I know I also saw Coriolanus there, having persuaded my husband (the second one, not the Birnam wood one) and several friends to go together for an evening at the theatre. Husband and friends bailed at intermission. I stuck it out. Although I was grossed out at the free use of severed heads in this play, I was (and am) still the contrarian I was in high school English. I wonder now whether, after watching maggoty and dissolving corpses and lots of severed body parts over dinner with the likes of Bones and the CSIs, my sensibilities have been somewhat dulled, and I would spend less time looking between my fingers at faux severed heads?

At least after retirement I recorded play names in my calendars. My poor second husband, never a theatre fan, who had attended with me over the years to protect me from any seedy characters that might be lurking in parking garages or gritty city streets while walking to the theatre, begged me to excuse him from theatre attendance in our smaller and safer towns. To tell you the truth, it's more fun to go to a play on your own than to worry during the play that your companion is hating  it.

I began attending performances put on by several theatre groups in my new area, which, without going into a complex family tree, have included Columbia Actors Repertory in Columbia, Sierra Repertory Theatre in Sonora and Columbia, Mountain Actors Conservatory in Sonora, and Stage 3 Theatre Company in Sonora, during which I have seen perhaps three other Shakespeare productions. More, certainly, were offered, but not always at times I could attend.

During some turbulent years, my college fell on hard times and was ultimately closed down. But more recently, a determined group of alumni has brought about a renaissance of the college and students are now in residence. I attended a reunion during the early years of this effort and saw a lively and bawdy presentation of Romeo and Juliet there by young actors. Although it (still) didn't end well for the lovers, I suspect it had a more Elizabethan sensibility than many productions.

*Meredith 'Dal' Dallas and Arthur Lithgow founded Antioch College’s Shakespeare Under the Stars in 1952, where they both acted and directed on a stage constructed against the massive stone steps of Main Building. Between 1952 and 1958, a company of professional actors, students and villagers presented all of Shakespeare’s plays. This was the first time in the United States that all of Shakespeare’s plays had been presented one after the other in one location. See a 1955 account of this, in the era of my first year at college, in the final photo.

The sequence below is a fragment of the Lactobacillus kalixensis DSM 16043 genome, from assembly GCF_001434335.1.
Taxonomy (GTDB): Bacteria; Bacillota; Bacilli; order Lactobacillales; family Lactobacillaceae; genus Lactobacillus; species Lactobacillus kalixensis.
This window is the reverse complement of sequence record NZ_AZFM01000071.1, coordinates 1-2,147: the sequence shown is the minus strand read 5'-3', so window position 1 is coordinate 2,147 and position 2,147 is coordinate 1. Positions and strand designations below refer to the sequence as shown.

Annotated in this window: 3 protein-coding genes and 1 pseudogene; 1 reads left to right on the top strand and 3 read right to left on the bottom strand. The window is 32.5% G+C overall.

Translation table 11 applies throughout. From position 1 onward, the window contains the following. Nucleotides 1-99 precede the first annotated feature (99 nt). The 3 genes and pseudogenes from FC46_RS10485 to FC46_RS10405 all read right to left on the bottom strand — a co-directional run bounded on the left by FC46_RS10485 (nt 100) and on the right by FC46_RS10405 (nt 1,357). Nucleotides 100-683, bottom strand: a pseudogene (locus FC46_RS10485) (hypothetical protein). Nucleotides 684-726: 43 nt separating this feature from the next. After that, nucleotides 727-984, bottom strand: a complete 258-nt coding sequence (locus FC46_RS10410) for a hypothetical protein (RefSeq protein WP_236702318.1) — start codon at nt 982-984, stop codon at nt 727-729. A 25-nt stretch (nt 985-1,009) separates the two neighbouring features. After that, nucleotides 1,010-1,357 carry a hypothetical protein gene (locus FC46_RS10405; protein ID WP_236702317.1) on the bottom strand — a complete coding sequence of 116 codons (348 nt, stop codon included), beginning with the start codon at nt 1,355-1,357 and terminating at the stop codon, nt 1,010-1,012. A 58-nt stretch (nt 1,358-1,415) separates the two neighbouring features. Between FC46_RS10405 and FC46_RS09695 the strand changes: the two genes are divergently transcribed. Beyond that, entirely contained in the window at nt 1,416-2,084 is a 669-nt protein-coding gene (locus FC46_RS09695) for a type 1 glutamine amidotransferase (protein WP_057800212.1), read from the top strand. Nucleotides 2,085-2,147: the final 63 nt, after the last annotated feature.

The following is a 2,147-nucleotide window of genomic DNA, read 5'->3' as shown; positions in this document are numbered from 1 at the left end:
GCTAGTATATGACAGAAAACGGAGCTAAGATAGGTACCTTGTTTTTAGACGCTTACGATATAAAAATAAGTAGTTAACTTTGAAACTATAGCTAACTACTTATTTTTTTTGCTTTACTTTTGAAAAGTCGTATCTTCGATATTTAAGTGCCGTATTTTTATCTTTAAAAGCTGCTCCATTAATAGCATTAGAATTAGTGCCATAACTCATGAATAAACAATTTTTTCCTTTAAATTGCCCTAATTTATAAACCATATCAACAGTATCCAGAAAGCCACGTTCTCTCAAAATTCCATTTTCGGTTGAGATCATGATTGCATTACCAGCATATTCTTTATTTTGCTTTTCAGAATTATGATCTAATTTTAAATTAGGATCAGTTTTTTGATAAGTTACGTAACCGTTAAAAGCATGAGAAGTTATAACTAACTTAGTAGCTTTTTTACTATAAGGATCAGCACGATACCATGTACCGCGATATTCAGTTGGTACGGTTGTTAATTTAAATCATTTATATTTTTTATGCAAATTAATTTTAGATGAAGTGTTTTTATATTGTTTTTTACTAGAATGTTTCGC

More quotes and pictures: Quotes from various online sources and pictures from Stage 3's website.

"In my mind's eye".

"This above all: to thine own self be true,
And it must follow, as the night the day,
Thou canst not then be false to any man."


"There are more things in heaven and earth, Horatio,
Than are dreamt of in your philosophy."


"Something is rotten in the state of Denmark."


"Alas, poor Yorick! I knew him, Horatio:
a fellow of infinite jest, of most excellent fancy.
He hath borne me on his back a thousand times . . ."

Grave Digger and Yorick

"Brevity is the soul of wit."

Ophelia and Polonius

Hamlet and Laertes

Hamlet and Gertrude

"That it should come to this!"

"Though this be madness, yet there is method in 't."

"The lady doth protest too much, methinks".

"To be, or not to be . . . "

Ophelia and Hamlet

"Be thou as chaste as ice, as pure as snow,
thou shalt not escape calumny.
Get thee to a nunnery, go."

Player Queen and Hamlet

"The play 's the thing wherein I'll catch the conscience of the king."

Hamlet and Claudius

Claudius, Ophelia and Gertrude

Hamlet and Laertes

"Now cracks a noble heart. Good-night, sweet prince,
And flights of angels sing thee to thy rest!"

Rosencrantz and Guildenstern

"The ears are senseless that should give us hearing,
To tell him his commandment is fulfilled,
That Rosencrantz and Guildenstern are dead."

"The rest is silence."

The milieu of my freshman year

See you soon.


1 comment:

  1. Our dose of culture for the day. These actors look like they've got it down pat and you sound very enthusiastic. You can't beat Shakespeare.